The high cost of residential services for troubled youth is an ongoing concern, and has formed the basis for arguments made for reducing or eliminating residential services for these youth with some recommending that lengths of residential stay be less than 6 months. This is countered by the view that the challenges faced by troubled youth are associated with high public funds expenditures in the future due to limited education, underemployment, and increased risk of criminality. Analysis used 24 month follow-up education, employment, and criminality data from 1476 former residential care youth who were now in their 20s. Individuals who were in the program for more than 6 months had better educational, employment, and criminality outcomes than youth that were in the program for less than 6 months. These improved outcomes were associated with significantly better estimated financial societal benefit over the long-term, specifically a 361% return on investment from a societal perspective.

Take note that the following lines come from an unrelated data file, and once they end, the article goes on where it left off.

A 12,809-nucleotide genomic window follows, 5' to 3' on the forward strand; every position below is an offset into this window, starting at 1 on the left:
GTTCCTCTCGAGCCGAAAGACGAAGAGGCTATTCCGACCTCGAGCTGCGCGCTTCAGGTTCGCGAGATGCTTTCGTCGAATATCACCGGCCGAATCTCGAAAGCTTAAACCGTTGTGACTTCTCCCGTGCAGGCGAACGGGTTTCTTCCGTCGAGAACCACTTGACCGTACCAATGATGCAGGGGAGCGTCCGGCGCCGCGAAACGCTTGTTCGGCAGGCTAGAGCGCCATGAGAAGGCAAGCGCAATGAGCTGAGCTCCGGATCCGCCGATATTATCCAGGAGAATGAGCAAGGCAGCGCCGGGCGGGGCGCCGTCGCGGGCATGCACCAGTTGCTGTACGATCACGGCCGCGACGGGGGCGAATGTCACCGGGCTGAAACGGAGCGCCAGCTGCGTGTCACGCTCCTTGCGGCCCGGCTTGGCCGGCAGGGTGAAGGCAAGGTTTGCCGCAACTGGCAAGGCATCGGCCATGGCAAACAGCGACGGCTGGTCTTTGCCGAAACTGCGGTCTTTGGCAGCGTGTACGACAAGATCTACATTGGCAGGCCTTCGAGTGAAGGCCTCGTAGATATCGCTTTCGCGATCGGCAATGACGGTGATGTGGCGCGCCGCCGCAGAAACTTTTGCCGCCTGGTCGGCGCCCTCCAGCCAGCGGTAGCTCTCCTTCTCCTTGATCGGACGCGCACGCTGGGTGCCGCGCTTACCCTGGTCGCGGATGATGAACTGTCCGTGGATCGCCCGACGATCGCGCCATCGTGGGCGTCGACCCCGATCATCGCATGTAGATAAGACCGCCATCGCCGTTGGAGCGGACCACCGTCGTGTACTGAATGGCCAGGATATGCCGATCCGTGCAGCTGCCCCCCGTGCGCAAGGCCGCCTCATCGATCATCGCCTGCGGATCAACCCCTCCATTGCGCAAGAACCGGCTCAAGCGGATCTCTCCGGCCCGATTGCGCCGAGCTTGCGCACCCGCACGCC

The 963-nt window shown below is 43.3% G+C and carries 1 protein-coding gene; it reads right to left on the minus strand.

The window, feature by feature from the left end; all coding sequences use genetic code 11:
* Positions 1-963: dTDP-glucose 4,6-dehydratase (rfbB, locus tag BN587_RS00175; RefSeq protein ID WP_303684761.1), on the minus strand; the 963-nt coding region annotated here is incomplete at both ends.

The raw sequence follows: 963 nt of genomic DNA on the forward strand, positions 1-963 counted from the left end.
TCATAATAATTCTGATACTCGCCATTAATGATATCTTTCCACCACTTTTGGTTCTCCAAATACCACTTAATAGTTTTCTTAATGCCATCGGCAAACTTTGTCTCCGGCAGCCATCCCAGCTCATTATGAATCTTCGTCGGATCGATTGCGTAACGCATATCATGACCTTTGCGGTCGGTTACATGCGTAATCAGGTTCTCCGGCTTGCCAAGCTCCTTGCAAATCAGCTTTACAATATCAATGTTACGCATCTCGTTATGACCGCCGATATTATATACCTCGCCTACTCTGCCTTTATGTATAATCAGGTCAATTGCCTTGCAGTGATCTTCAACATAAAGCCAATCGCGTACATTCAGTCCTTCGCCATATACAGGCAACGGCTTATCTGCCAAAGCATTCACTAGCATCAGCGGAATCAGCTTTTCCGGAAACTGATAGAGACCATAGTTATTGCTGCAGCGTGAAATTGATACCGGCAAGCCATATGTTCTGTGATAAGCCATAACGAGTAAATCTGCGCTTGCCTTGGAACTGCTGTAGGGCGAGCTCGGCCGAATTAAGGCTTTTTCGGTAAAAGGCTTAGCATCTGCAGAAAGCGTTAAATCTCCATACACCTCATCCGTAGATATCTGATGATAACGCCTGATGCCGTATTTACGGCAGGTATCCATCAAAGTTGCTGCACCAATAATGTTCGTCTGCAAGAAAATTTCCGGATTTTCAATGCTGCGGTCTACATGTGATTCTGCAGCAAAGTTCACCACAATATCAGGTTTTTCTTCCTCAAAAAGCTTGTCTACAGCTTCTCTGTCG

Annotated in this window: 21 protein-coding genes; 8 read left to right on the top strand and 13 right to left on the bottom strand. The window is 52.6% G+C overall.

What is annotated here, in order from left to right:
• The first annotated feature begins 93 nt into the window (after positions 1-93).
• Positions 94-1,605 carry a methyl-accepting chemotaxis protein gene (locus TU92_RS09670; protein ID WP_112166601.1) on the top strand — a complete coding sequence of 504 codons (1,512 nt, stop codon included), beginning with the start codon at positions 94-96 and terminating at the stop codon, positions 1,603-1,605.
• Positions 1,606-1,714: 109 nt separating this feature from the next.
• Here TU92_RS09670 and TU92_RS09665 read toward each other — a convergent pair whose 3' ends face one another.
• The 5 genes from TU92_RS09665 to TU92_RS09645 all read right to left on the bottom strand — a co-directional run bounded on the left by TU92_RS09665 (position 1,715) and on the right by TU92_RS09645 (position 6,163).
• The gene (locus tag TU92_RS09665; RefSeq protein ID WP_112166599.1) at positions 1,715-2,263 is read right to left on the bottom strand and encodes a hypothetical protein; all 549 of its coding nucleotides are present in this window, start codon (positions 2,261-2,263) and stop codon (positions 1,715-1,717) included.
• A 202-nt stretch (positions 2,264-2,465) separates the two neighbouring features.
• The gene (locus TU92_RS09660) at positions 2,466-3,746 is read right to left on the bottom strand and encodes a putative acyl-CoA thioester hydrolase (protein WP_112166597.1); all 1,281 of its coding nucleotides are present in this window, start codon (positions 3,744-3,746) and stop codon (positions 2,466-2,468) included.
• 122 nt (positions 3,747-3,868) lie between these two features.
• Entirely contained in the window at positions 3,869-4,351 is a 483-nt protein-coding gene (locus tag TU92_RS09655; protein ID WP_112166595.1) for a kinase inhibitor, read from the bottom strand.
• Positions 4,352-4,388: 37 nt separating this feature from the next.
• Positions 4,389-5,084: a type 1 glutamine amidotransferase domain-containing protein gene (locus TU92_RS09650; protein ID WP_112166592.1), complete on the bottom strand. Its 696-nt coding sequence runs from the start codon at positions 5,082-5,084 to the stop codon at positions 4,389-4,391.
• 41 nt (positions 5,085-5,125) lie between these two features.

- economic evaluation
- residential care
ASJC Scopus subject areas
- Pediatrics, Perinatology, and Child Health